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  • How Preparing Early Helped Against Hurricane Patricia and Typhoon Koppu

    In the last three months, hurricanes hit western Mexico and Luzon Island in the Philippines.

    Patricia - Trees Blowing - Preparing Early via LA Times

    After both hurricanes, the death toll and damage were far less than feared. Hurricane Patricia, a storm equivalent to a Category 5 hurricane in the U.S., hit western Mexico on October 24. Wind and water destroyed an estimated 3,500 buildings as well as crops. But as of October 26, only six deaths had been reported.

    Typhoon Koppu, which struck the Philippines on October 18, was the equivalent of a Category 4 hurricane. In the Philippines, the typhoon submerged 300 villages and caused an estimated $137 million in damage to agriculture alone. However, only about 50 people were reported killed.

    Haiyan - Preparing Early via NY Daily News

    Contrast those storms with Typhoon Haiyan, which hit the Philippines in November 2013 and, until Patricia, was the most powerful hurricane recorded since accurate satellite measurements began in 1970. It left more than 7,300 people dead or missing and caused $2.8 billion in damage.

    After these October storms ended, disaster experts applauded both countries for their preparations that helped limit death and damage from the hurricanes.

    The United Nations 2014 Human Development Report listed two ways to limit vulnerability to disasters: prevent them from happening and build resilience among people and communities.

    Obviously, hurricanes aren’t preventable. However, both Mexico and the Philippines had plans in place to disseminate information and arrange for evacuation.

    After the devastation from Typhoon Haiyan in 2013, the government of the Philippines and aid agencies began focusing on disaster risk reduction, according to a story in The Guardian. They emphasized early warning dissemination, clear information about evacuation centers, pre-positioning aid in remote communities and teaching safer places to build homes and plant crops.

    Two days before Typhoon Koppu struck, Filipino president Benigno Aquino III broadcast a warning to the nation. According to the U.N., that broadcast, along with close coordination with meteorological, government and aid workers, helped people concentrate their efforts.

    More than 65,000 people were evacuated, with more than 12,000 staying in 136 shelters.

    Mexico made similar preparation. About 3,000 soldiers fanned out around southwestern Mexico in the days before Hurricane Patricia hit, and more soldiers and sailors came in after, according to an Associated Press story. USA Today reported at least 50,000 people stayed in more than 2,000 shelters.

    "'The 'warning-alert-evacuate-then hunker down' combination seems to have worked to limit the human losses from the wind component of the hazard," said Richard S. Olson, director at the International Hurricane Research Center in Miami, to the AP. "Local, state, and national authorities seemed to have gotten this one right."

    It helped too that the storm grew so big so quickly it didn’t have time to build up much of a storm surge and then quickly dissipated when it hit the mountains near the coast, Olsen said.

    Hurricane Evac Sign - Preparing EarlyIndividual families can have evacuation plans ready in case of emergency. They should include escape routes and emergency meeting places outside their home and neighborhood, according to ready.gov. They should account for individual needs and responsibilities, type of shelter and methods of transportation. Disability, age, and pets should also be considered.

    Families should also have communication plans with contact information for family members and friends, including an out of town contact. Each family member should carry a contact card, available to fill out at www.redcross.org.

    Resilience, the second way to limit vulnerability to disasters, includes developing skills to weather many types of shocks, according to the U.N. report.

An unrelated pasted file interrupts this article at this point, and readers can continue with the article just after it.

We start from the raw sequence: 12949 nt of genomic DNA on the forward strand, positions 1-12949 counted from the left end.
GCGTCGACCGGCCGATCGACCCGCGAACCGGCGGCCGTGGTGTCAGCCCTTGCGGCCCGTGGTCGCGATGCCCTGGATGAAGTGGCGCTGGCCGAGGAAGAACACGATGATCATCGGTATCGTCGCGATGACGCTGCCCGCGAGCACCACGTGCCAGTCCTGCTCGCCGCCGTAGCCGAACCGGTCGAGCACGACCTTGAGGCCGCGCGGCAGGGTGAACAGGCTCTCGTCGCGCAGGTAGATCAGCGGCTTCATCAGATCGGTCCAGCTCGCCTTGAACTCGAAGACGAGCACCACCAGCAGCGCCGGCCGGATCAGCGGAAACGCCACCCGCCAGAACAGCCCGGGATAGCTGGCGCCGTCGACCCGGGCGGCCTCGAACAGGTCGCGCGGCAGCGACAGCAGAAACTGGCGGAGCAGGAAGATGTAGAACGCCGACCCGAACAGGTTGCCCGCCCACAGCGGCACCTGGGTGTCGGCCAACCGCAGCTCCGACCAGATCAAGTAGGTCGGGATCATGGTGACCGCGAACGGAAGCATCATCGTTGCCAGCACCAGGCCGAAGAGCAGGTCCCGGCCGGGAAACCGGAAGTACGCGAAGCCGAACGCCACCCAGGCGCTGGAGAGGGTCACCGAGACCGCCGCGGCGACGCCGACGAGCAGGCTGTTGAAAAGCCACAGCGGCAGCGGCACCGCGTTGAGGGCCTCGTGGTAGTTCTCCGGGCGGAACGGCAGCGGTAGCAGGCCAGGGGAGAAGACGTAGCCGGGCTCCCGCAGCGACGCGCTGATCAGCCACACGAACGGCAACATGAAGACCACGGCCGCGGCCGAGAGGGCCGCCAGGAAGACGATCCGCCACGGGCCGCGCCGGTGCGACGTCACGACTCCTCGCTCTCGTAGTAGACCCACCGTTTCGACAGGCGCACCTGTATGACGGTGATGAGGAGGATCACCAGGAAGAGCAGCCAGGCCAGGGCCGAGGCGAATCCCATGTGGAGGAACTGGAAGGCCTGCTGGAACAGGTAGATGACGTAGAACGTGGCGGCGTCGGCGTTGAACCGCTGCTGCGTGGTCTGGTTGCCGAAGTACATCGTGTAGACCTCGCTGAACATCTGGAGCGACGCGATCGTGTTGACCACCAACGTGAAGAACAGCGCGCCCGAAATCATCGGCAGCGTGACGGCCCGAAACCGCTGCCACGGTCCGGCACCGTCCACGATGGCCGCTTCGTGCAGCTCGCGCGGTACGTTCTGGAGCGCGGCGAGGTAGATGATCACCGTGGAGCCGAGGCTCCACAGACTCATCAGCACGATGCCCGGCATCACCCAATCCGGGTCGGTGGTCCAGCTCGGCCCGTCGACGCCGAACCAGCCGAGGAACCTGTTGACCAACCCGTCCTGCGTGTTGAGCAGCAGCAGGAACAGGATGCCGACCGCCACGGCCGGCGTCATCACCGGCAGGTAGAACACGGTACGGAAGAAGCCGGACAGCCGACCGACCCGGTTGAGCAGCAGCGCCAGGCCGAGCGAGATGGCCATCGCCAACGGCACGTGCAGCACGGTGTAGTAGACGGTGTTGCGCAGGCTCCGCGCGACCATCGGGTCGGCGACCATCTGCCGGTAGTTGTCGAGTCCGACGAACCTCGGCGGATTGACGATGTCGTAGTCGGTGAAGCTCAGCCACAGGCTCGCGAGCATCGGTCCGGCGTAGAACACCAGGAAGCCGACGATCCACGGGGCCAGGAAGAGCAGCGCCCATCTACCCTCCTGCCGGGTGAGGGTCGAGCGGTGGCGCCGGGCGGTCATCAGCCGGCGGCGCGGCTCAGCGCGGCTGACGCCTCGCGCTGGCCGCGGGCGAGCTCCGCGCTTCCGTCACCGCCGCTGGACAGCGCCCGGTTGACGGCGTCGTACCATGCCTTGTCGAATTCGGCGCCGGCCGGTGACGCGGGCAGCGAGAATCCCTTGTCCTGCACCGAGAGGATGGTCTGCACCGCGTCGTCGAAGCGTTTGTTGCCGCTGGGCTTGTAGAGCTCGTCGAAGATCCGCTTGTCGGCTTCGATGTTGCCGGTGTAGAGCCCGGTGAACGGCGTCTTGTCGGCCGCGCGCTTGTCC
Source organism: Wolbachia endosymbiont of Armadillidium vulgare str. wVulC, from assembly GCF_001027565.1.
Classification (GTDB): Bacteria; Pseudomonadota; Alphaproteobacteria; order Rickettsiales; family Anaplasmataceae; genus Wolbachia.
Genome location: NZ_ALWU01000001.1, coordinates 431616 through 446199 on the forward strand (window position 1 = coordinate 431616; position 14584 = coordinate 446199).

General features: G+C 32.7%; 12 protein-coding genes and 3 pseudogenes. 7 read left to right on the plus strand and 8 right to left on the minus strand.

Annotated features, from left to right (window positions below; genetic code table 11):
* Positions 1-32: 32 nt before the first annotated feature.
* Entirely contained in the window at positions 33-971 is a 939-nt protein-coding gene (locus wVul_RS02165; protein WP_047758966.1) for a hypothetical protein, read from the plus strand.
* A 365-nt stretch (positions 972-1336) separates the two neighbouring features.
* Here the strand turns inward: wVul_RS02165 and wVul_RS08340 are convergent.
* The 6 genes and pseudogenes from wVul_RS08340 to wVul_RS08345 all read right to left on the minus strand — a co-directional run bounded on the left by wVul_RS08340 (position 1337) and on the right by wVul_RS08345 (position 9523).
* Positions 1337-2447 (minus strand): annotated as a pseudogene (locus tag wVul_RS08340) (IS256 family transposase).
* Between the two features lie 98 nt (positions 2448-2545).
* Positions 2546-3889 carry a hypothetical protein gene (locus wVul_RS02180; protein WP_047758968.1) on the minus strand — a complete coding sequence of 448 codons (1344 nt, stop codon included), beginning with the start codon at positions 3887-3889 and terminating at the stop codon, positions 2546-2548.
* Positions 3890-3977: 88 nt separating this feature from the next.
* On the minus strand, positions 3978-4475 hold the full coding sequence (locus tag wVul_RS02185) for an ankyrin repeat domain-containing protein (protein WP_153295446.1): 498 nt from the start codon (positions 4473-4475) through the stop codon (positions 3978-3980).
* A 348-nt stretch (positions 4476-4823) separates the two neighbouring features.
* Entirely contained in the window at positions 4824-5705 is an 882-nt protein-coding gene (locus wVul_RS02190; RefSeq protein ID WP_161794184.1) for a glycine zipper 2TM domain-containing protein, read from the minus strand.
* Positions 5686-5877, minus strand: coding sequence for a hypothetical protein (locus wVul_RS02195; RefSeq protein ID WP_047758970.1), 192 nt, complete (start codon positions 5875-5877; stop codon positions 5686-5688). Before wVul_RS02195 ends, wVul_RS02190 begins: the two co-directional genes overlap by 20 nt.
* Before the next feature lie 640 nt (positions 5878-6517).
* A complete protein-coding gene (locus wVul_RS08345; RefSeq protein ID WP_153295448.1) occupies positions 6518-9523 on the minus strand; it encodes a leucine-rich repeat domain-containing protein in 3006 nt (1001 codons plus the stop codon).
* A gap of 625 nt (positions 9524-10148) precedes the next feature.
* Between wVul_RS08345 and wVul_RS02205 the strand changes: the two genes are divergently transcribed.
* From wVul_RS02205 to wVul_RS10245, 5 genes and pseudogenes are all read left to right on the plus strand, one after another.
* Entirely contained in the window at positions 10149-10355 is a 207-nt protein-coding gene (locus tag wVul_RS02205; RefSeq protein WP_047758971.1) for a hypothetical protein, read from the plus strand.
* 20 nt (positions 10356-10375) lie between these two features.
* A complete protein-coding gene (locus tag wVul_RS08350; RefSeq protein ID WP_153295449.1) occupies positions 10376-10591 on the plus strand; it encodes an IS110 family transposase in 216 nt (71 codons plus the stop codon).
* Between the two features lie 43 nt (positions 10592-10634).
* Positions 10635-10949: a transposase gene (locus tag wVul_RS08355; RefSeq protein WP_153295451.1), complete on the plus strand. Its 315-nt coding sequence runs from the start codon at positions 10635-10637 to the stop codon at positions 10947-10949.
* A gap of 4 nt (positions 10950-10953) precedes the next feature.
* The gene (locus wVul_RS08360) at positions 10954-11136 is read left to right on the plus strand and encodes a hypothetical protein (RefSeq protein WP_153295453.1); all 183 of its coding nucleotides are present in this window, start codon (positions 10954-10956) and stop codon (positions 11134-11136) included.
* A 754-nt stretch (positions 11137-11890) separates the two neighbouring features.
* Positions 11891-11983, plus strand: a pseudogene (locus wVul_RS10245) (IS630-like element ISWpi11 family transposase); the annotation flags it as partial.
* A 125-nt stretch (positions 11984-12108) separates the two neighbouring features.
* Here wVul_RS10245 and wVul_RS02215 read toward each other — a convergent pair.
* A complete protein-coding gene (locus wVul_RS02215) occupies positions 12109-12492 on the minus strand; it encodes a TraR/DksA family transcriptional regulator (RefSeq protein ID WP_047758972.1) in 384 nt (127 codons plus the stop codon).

One way to develop resilience is to be financially prepared. That means having a savings and getting important information organized, according to Ann House, coordinator of the Personal Money Management Center at the University of Utah.

    A short-term savings covers things like a down payment on a home. An emergency savings helps to prevent high-interest debt like credit cards or short-term loans when things come up like car repairs or doctor bills, she said.

    Equally important is to take savings out first via direct deposit. Then live off the rest. It’s an out of sight, out of mind thing.

    “I know if I keep extra money in my checking account, I will spend it until it’s gone,” she House.

    The Federal Emergency Management Agency’s “Emergency Financial First Aid Kit” is a great financial organization resource, House said.

    The 44-page booklet includes four sections that identify what information to collect, like social security cards, insurance policies, prescriptions and emergency contact information.

    “If there’s a natural disaster like a fire, do you know where your birth certificates are?” House asked.


    Hurricane_Blog_Banner - Preparing Early

  • You Don't Need to Worry About Hurricane Patricia Anymore...Right?

    Rubble - Salt Lake Tribune - Hurricane Patricia via Salt Lake Tribune

    Hurricane Patricia, the most powerful hurricane ever recorded in the western hemisphere, quickly dissipated after it came ashore in western Mexico last Friday. Thanks to the rapid speed it traveled inland and where it landed – a mountainous, less-populous area – damage was far less than anticipated. Wind and water destroyed an estimated 3,500 buildings and crops like banana trees. But as of Sunday night, only six deaths had been reported.

    However, though Patricia is not even an organized storm, it’s not done yet. Its upper level winds and moisture combined with another storm system are still causing flooding and tornadoes thousands of miles away along the U.S. Gulf Coast.

    Hurricanes can produce major inland weather events. Three things to prepare for are flooding, wind, and power outages.

    Inland flooding is common with hurricanes. Ready.gov has some ideas about how to prepare a home for possible flooding.

    First, make physical preparation to the home.

    Clean the gutters and drains. Elevate utility systems like the furnace, water heater and electric panel if they’re in a place susceptible to flooding. Put “check valves” in sewer lines to keep floodwater from overflowing the pipes and causing a backup into the drains. Waterproof the basement. Have emergency building supplies on hand like plastic sheeting, plywood, tools, shovels and sandbags. If an area is susceptible to flooding, consider installing a sump pump (they’re becoming more common in new homes anyway) or elevating the building.